By the time we arrived at our stop which was just out of Albury Wodonga it was getting late in the afternoon. We had chosen to stay at a MSO stop. Our hosts were a retired couple. They told us they hadn’t long been in the house as they had down sized at the start of the year. They were dairy farmers but now they only had 30 acres. Enough to keep them busy without it getting too much for them in their old age.
They offered up power and water but what was more of a bonus was that they had an outside bathroom, which was attached to their shed. What luxury. After we had set everything up they invited us in for a drink. It was a lovely way to end the day. We have always been well looked after from every MSO stop we have stayed at.
The next day it was into Albury. We started with a walk looking around the town. You can download a “Walking Tour App” for free from visit ALBURYWODONGA.com. We didn’t find out about that until later so missed the opportunity but what we saw we really liked.
Probably the most famous of all the old buildings in the town would be the old railway station.
It is lovely from the outside and just as impressive on the inside. It was very basic without all the modern things but what was there looked exquisitely cared for. It was so nice to see the decorations on the ceiling. Everything looked fresh which is not an easy thing to achieve in older buildings.
As we were looking around I noticed several old photos taken of the railway station. It looks like not a lot has changes over time.
Albury station is the southern most railway station in NSW and there is a good reason for that. By 1850 each state of Australia set it’s own rules when it came to transport. NSW selected the standard gauge of 4’8” (1.435 metres) while Victoria went with the broader gauge of 5’3” (1.6 meters.) By 1870 both side of the border decided to link the two states together by rail. Albury Wodonga was chosen.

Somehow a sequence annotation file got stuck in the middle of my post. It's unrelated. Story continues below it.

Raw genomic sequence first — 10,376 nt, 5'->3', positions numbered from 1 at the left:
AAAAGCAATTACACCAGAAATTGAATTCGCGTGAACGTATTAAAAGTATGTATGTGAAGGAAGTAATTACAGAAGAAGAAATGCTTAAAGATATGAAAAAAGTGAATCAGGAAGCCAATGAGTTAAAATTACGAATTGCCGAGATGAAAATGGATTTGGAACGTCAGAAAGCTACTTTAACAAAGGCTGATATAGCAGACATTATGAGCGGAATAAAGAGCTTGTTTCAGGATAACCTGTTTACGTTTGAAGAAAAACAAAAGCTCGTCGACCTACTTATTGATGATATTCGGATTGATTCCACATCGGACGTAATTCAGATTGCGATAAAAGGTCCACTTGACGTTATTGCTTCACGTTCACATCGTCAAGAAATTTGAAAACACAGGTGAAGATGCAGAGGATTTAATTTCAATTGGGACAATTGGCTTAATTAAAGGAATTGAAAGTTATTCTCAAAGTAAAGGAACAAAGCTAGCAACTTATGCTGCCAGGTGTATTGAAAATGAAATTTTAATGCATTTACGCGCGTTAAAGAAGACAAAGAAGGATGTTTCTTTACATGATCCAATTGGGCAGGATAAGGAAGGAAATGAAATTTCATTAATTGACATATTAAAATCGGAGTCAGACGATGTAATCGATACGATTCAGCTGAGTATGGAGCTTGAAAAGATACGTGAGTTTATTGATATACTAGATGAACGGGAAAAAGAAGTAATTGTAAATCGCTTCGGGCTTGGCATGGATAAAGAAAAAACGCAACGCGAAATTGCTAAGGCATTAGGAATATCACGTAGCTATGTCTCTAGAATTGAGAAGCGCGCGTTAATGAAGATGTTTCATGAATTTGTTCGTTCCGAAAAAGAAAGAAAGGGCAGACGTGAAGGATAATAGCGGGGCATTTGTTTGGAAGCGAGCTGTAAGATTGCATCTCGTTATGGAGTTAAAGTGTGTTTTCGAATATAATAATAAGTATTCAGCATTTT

Not that everything came together all at once. The railway line reached Wodonga in 1873 and the line arrive at Albury in 1881. By 1883 it all started to fit together. From Wodonga, the line to Melbourne was extended to Albury arriving at the western side of the platform. The line from Sydney would arrive at the eastern side linking the two colonies together.
The station was expanded greatly during the Second World War as the Albury station started to play an important role in the moving of troops and goods around Australia. This expansion gave Albury the longest platform in NSW. (The long platform came in handy for everyday use, as people crossing the border were required to undergo a customs check.)
Everything changed in 1962 when the standard gauge was extended to Melbourne. For the first time in the 80 years of the station, passengers traveling between the two cites didn’t need to swap trains at Albury. (The Broad gauge was still in use right up until 2008.)